[Scottish] Fwd: [macinfo] How YOU can help make the BBCMac-friendly, again

Alan Pope alan at popey.com
Wed Feb 21 10:00:46 GMT 2007

On Wed, Feb 21, 2007 at 09:20:48AM +0000, Daniel Owens wrote:
> >
> >So DRM is about making your computer refuse to obey you - its owner. 
> Why would you want to ask your computer to break the agreement under 
> which you obtained somebody's copyright material?

"Because it's my computer" might be one answer.

"Why would you want your car to do more than 70MPH when the speed limit is 70?".

We already have a means to enforce copyright and that is the legal system. It is also used for 
everything else from speeding, theft and fraud to rape, murder and manslaughter. It's not foolproof 
but it is a framework that society has put in place to discourage people from breaking the law, and 
punish those that do. Note: I am not drawing a comparision between rape and copyright infringement, 
merely that the law is used to impose penalties on those that break those laws.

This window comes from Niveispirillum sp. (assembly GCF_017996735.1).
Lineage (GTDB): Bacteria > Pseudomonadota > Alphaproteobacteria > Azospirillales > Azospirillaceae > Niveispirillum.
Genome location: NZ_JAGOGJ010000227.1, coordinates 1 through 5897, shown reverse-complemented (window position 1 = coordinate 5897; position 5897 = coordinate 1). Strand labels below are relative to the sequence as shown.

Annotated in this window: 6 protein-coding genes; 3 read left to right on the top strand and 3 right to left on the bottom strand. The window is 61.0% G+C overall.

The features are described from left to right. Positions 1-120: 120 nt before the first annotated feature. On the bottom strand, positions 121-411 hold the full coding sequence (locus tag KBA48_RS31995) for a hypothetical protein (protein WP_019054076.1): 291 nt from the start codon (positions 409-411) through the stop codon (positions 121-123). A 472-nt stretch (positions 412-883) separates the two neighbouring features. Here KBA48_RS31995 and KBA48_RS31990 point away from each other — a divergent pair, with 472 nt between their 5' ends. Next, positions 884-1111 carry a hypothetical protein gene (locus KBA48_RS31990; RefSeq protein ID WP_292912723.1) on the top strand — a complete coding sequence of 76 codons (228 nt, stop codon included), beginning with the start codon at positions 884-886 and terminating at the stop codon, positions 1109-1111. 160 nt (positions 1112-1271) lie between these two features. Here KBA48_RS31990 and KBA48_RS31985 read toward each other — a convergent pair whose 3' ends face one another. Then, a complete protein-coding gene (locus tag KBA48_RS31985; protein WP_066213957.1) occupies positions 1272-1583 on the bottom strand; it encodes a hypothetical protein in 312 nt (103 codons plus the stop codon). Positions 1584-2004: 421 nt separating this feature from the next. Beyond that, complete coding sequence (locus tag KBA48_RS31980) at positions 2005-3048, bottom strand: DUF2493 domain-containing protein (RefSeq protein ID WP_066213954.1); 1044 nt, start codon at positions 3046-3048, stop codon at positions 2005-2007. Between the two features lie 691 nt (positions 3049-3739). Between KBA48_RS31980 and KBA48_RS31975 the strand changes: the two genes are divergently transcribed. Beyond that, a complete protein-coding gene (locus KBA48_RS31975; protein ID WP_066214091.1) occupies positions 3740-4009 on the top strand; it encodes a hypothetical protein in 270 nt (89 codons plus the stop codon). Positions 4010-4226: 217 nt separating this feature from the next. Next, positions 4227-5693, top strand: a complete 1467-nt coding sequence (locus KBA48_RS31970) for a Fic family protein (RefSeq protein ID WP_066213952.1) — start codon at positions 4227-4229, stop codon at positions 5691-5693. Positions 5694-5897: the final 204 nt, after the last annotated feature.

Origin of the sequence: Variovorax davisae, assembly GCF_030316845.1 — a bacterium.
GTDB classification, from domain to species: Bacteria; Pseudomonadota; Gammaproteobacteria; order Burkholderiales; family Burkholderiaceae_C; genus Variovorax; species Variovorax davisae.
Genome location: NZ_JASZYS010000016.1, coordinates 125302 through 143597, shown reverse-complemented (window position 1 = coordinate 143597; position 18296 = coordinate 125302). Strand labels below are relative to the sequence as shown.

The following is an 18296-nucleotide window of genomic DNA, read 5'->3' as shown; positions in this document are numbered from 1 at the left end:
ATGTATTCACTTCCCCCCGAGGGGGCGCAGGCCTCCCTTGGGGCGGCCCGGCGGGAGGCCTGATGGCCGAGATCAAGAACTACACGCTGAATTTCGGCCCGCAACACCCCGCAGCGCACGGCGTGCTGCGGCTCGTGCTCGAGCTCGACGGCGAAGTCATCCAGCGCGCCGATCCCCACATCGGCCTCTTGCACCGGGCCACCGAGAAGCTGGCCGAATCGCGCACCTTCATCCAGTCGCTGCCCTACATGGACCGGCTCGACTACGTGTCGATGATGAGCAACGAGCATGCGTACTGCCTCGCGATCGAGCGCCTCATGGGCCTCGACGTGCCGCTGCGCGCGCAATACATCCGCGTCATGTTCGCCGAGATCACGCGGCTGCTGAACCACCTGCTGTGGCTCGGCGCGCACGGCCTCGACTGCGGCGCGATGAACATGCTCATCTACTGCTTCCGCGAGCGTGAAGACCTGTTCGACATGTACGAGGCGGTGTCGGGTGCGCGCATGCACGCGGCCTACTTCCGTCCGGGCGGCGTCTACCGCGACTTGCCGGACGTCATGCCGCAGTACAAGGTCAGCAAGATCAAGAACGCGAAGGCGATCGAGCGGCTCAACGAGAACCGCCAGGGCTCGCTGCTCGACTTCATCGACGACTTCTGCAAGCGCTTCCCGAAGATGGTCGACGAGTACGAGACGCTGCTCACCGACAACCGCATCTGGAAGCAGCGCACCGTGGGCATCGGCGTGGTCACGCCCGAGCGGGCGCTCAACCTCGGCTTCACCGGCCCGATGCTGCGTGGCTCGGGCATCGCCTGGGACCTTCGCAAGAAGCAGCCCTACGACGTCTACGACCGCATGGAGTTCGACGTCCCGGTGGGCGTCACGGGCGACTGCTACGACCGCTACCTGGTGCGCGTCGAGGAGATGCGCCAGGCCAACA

DRM is a technical means to attempt to further enforce the copyright laws in the copyright holders 
favour. As a consumer of digital content I would like to be able to move the data around on my 
computers to suit my viewing habits. DRM prevents me doing this. What I (and others) wish to do with 
the media we consume is play it where we want, on the device we want when we want. I don't 
particularly want to reduce the copyright holders potential revenue stream by giving copies of their 
content to others, I just want to consume the content in the way I have done for analog content for 

> The GPL and other open source licencing systems exist to protect and 
> enshrine the copyright of the work of developers like us.   Why should 
> we not respect a system that is intended to protect creative people's 
> copyright within a different commercial model?

The GPL doesn't *force* you to make your code available, it sets out in legal terms that you should. 
If you modify a GPL licensed program and distribute the binary version to your customers, the source 
code doesn't magically ftp itself to gnu.org/foo and announce itself on freshmeat. It is up to you 
to make the source available, and up to the community and legal system to police and enforce that 

> I do think that DRM technology is often abused, I do think that aspects 
> of the media industry are paranoid, I also think that creative people 
> like us deserve to make a living doing what we love.

I fail to see how me copying a legitimately purchased piece of digital content to a different device 
for my own consumption prevents you from making money. Please elaborate.


More information about the Scottish mailing list